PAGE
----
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J Clin Microbiol. 2013 Apr;51(4):1199-207. doi: 10.1128/JCM.03166-12. Epub 2013 Jan 30.

Prevalence and characterization of methicillin-resistant Staphylococcus aureus isolates from retail meat and humans in Georgia.

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Bacterial Epidemiology and Antimicrobial Resistance Research Unit, USDA-ARS, Russell Research Center, Athens, Georgia, USA.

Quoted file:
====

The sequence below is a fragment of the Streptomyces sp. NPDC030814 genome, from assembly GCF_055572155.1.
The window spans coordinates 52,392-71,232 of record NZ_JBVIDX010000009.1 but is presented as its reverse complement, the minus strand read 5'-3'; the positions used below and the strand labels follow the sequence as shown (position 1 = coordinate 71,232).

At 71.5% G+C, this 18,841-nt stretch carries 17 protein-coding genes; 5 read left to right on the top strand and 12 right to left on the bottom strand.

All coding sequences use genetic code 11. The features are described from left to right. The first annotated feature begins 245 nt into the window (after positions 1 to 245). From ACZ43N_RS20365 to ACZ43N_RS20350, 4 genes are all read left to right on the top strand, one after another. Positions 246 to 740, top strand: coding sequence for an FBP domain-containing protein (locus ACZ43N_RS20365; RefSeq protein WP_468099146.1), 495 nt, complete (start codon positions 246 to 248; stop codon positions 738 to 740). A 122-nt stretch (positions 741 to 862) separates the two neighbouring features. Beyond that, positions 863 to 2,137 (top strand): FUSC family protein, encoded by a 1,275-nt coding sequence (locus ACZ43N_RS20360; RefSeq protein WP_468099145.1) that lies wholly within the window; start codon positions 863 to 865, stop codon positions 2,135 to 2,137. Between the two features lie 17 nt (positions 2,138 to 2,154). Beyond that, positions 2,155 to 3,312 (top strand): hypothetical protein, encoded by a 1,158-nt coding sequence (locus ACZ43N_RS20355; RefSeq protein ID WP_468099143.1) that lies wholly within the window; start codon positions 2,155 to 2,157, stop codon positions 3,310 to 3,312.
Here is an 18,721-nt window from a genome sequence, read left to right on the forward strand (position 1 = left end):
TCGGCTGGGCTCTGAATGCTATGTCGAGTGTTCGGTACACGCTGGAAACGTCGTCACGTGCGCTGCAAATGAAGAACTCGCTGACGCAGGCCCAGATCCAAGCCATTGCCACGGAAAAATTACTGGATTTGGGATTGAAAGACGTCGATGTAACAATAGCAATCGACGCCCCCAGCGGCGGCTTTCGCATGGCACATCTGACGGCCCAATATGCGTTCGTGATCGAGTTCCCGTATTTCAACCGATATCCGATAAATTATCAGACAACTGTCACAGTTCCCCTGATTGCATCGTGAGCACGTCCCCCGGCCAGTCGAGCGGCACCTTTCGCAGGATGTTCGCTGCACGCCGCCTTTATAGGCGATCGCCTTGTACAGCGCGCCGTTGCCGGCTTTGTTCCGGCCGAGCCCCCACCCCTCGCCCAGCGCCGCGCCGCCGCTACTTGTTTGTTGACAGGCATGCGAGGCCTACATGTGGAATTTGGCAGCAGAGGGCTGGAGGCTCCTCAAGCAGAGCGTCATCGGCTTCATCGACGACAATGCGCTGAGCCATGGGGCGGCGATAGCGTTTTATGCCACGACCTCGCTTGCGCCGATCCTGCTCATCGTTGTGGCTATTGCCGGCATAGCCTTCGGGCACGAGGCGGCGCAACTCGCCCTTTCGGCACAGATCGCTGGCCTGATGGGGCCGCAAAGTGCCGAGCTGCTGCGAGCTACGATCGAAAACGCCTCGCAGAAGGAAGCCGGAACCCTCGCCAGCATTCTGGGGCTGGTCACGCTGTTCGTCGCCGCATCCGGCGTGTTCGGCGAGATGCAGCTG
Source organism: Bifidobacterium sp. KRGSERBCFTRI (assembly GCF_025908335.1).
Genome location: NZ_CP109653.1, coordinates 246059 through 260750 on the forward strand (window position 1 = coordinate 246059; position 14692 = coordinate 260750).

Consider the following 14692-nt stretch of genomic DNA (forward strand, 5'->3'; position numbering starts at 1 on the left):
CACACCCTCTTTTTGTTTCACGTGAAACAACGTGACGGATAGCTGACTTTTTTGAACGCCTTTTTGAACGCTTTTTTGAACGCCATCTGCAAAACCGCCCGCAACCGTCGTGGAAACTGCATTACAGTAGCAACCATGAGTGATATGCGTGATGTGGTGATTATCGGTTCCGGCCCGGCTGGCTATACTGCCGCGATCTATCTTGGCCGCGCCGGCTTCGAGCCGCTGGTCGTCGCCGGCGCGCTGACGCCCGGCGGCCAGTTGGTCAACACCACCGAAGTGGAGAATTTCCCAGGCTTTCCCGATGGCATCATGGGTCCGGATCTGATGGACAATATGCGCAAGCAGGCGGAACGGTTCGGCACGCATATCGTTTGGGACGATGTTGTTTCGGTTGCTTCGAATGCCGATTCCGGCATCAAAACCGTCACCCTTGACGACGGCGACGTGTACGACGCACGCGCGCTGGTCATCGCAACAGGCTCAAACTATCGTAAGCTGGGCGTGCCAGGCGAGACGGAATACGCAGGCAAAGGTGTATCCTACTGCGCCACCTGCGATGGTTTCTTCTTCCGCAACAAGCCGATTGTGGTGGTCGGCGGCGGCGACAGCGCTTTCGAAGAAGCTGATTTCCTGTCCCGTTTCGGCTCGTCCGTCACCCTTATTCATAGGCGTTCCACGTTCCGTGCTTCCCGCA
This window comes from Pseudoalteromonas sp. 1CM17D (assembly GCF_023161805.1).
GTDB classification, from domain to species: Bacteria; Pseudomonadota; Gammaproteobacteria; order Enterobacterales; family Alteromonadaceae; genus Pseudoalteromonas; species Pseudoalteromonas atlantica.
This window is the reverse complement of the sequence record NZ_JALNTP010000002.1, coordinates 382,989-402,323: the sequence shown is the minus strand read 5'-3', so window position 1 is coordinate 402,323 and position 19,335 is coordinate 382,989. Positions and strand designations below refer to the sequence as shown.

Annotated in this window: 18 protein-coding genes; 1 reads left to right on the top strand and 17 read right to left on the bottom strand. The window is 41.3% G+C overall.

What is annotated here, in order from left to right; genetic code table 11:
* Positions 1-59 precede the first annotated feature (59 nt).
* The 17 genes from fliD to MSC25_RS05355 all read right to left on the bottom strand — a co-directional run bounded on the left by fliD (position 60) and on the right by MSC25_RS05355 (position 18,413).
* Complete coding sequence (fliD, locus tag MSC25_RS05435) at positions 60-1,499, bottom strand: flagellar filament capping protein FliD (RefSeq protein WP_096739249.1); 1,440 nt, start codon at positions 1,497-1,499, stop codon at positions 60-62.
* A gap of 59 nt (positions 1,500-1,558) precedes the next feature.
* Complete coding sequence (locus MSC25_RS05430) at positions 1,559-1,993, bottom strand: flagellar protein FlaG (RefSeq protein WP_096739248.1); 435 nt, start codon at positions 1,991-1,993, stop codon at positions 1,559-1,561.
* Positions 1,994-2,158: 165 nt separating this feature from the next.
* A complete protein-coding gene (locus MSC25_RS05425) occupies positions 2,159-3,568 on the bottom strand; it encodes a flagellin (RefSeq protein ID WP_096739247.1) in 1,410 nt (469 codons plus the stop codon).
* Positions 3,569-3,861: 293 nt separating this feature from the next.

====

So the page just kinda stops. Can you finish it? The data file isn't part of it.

There is increasing interest in the presence of Staphylococcus aureus, specifically methicillin-resistant S. aureus (MRSA), on retail meat products. In this study, staphylococci were isolated from retail pork and retail beef in Georgia, and MRSA from the products was compared to human MRSA from the same geographic area using broth microdilution antimicrobial susceptibility testing, multilocus sequence typing (MLST), spa typing, SCCmec typing, and pulsed-field gel electrophoresis (PFGE). S. aureus was isolated from 45% (45/100) of pork products and 63% (63/100) of beef products; mecA was detected in S. aureus from both pork (3/100; 3%) and beef (4/100; 4%). Fifty percent (50/100) of human S. aureus also contained mecA. Multidrug resistance was detected among MRSA from all sources. All MRSA (n = 57) was SCCmec type IV, and nine different spa types were present among the isolates (t002, t008, t012, t024, t179, t337, t548, t681, and t1062). Four sequence types (ST5, ST8, ST9, and ST30) were detected using MLST; the majority of MRSA isolates belonged to ST8, followed by ST5. One retail beef MRSA isolate belonged to ST8, while the remaining three were ST5. In retail pork MRSA, ST5, ST9, and ST30 were observed. The majority of human MRSA isolates belonged to ST8. Thirty-seven MRSA isolates, one of which was a retail beef MRSA isolate, were pvl(+). Using PFGE, MLST, and spa typing, three retail beef MRSA isolates were found to be identical in PFGE pattern, ST, and spa type to two human clonal MRSA isolates (USA100 and USA300). One additional retail beef MRSA isolate had a PFGE pattern similar to that of a human MRSA isolate, whereas none of the retail pork MRSA isolates had PFGE patterns similar to those of human MRSA isolates. These data suggest that the retail beef samples were contaminated by a human source, possibly during processing of the meat, and may present a source of MRSA for consumers and others who handle raw meat.

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